From left, Parker Camp with his brothers Taylor and Preston.
Next was Preston, my younger brother. Preston is like me in the sense we both cannot take ourselves (or anyone) very seriously. We joke around and make fools of ourselves nonstop. I told him the news.
"Yeah I’m for dudes."
Through our laughs, he said he loved me no matter what and will accept and support me in anything I do.
It’s important to know that Preston is a strong Christian. Despite his acceptance of me he said he doesn’t necessarily agree with homosexuality. Frankly, I’m thankful for his honesty.
Because love and support is all I’m willing to give, I cannot ask more from other people. I love Preston and everyone else in my family. That does not mean I will agree with them on everything. I’ve spoken with several people about my family members' reactions and some have expressed sympathy for me after hearing how Preston took the news. There's no need for them to feel sorry. I know without a doubt his love for me is genuine and unconditional. But he skips leg day, so I can still kick his ass (I desperately hope he reads this, or the inside joke goes to waste).
Taylor was next, my older brother and the oldest of the four kids. He reacted with the same shock as everyone else, then followed up with questions. And that was it. He was able to synthesize everything so quickly. After only a few minutes he was already updating me about his life in a way that said, "You’re gay. So what?"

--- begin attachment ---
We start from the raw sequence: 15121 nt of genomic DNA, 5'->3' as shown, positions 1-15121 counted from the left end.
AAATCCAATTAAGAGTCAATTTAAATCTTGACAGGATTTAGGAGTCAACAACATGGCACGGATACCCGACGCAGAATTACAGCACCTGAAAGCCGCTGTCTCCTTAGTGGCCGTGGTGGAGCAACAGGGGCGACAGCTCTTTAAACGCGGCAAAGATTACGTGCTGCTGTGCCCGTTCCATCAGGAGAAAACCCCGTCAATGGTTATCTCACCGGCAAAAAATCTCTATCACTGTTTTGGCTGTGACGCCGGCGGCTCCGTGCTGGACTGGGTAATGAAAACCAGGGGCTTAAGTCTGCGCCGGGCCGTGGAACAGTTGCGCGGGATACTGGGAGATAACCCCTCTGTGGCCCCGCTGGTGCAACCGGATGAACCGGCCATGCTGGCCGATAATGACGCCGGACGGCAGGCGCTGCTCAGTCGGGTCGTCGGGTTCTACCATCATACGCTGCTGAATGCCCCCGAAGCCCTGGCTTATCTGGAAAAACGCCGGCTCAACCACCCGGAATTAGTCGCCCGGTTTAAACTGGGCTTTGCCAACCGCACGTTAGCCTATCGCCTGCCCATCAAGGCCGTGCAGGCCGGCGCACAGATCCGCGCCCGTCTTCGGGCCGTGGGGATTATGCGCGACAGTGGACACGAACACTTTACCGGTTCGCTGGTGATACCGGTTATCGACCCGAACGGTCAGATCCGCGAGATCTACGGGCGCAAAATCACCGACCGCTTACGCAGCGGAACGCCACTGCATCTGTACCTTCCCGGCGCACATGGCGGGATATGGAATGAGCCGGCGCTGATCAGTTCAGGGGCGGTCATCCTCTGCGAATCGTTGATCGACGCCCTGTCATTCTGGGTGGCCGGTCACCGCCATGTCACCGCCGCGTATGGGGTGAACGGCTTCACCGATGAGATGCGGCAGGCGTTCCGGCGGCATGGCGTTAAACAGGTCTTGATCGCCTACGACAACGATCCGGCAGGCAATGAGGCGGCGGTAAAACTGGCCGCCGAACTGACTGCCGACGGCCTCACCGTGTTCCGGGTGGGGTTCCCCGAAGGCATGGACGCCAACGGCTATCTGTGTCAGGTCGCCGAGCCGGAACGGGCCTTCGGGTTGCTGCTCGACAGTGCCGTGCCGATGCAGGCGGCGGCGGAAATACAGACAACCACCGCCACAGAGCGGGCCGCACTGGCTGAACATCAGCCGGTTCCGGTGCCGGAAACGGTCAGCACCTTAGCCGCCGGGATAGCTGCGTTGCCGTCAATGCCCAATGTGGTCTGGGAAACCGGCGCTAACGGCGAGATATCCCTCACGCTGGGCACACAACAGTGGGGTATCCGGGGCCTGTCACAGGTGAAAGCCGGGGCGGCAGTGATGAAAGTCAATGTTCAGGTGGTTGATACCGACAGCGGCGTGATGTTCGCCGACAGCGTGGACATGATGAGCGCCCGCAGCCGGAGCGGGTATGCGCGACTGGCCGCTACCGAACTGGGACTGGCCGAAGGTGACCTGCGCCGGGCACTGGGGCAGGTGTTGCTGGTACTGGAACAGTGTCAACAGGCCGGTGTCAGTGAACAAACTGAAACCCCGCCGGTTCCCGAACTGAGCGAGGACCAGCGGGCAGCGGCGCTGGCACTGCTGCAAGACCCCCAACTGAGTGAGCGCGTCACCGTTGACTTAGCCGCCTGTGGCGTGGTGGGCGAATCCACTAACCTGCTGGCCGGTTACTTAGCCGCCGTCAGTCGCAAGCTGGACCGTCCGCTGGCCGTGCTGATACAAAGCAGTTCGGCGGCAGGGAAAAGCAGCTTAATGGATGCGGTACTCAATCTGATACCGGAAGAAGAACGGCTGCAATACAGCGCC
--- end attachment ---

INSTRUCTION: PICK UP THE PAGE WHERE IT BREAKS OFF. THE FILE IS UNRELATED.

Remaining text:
At the end of our conversation he asked if I had saved him for last because I was scared of what he might think. "Of course not," was my quick response. But I told him his acceptance was the most important to me because he has always been my closest sibling. The two of us were the only ones who stuck with swimming all through high school and college. We spent hours in the car together every week. We had all the same friends and experienced the same hardships of swimming.
Later that night he sent me a text message that still puts a smile on my face:
"We are the definition of a modern family. The grandparents who spent a lifetime together, divorced parents that are polar opposites, the gay kid, the hardcore hipster girl, the everyday church goer, and whatever I am. And I wouldn’t trade it for any other family in the world."
Next was my Dad, Bruce. Or as some of his friends call him, "Big Bruce." For us the saying, "The apple doesn’t fall far from the tree," is the undeniable truth. My brothers and I are my father. My roommate who has only met him once still comments on how similar we are. Our conversation was no different. I jumped right into it.